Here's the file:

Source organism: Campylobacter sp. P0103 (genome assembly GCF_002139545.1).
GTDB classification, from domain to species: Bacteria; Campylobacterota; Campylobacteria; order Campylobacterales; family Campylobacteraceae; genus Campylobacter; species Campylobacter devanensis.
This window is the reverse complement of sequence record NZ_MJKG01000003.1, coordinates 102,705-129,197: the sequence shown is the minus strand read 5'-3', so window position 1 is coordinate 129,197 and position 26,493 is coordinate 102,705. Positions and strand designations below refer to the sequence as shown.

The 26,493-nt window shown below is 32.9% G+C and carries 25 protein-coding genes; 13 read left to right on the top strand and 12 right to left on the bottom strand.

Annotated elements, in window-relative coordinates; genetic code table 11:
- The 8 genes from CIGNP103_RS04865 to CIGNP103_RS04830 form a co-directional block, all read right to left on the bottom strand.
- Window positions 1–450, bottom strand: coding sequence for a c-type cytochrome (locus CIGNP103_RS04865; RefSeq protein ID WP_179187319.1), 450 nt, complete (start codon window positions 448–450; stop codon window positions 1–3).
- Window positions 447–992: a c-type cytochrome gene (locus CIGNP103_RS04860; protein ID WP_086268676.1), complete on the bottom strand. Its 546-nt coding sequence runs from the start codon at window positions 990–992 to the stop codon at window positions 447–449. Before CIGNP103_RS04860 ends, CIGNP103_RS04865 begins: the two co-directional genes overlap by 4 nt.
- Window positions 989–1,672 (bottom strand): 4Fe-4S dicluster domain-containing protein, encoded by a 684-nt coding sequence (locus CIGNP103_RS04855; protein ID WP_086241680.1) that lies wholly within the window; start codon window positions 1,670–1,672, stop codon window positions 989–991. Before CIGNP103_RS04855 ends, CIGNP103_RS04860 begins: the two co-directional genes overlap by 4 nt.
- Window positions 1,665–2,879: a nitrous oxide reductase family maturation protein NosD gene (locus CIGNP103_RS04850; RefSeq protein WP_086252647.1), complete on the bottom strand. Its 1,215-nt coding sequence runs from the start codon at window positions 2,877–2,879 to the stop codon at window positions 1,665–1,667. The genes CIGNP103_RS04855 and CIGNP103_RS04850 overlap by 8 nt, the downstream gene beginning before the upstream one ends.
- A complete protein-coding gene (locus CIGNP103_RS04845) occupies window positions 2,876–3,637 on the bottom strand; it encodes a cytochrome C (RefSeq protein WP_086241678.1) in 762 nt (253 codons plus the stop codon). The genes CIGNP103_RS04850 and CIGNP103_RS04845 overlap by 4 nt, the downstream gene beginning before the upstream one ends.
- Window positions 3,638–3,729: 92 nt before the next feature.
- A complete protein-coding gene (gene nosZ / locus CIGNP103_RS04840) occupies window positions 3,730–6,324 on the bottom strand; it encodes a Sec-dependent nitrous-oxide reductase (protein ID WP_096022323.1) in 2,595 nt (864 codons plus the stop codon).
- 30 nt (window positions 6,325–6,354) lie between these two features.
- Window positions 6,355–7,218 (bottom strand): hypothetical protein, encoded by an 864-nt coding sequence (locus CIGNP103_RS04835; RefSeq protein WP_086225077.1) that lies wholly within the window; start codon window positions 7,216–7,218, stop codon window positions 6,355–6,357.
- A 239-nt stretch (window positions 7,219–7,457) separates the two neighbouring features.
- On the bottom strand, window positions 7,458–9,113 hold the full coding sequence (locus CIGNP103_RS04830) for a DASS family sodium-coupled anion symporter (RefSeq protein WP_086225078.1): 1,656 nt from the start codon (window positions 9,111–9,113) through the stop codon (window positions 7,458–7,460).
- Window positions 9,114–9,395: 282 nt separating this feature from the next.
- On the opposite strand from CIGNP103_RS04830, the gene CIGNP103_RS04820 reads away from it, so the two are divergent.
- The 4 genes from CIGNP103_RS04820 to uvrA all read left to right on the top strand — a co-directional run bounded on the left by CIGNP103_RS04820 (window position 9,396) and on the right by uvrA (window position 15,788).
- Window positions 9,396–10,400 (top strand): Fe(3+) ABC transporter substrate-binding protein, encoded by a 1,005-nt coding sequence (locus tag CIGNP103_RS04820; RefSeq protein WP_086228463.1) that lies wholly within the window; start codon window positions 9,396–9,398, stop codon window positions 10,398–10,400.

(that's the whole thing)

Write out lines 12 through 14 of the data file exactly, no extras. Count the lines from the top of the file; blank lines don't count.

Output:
- Window positions 3,638–3,729: 92 nt before the next feature.
- A complete protein-coding gene (gene nosZ / locus CIGNP103_RS04840) occupies window positions 3,730–6,324 on the bottom strand; it encodes a Sec-dependent nitrous-oxide reductase (protein ID WP_096022323.1) in 2,595 nt (864 codons plus the stop codon).
- 30 nt (window positions 6,325–6,354) lie between these two features.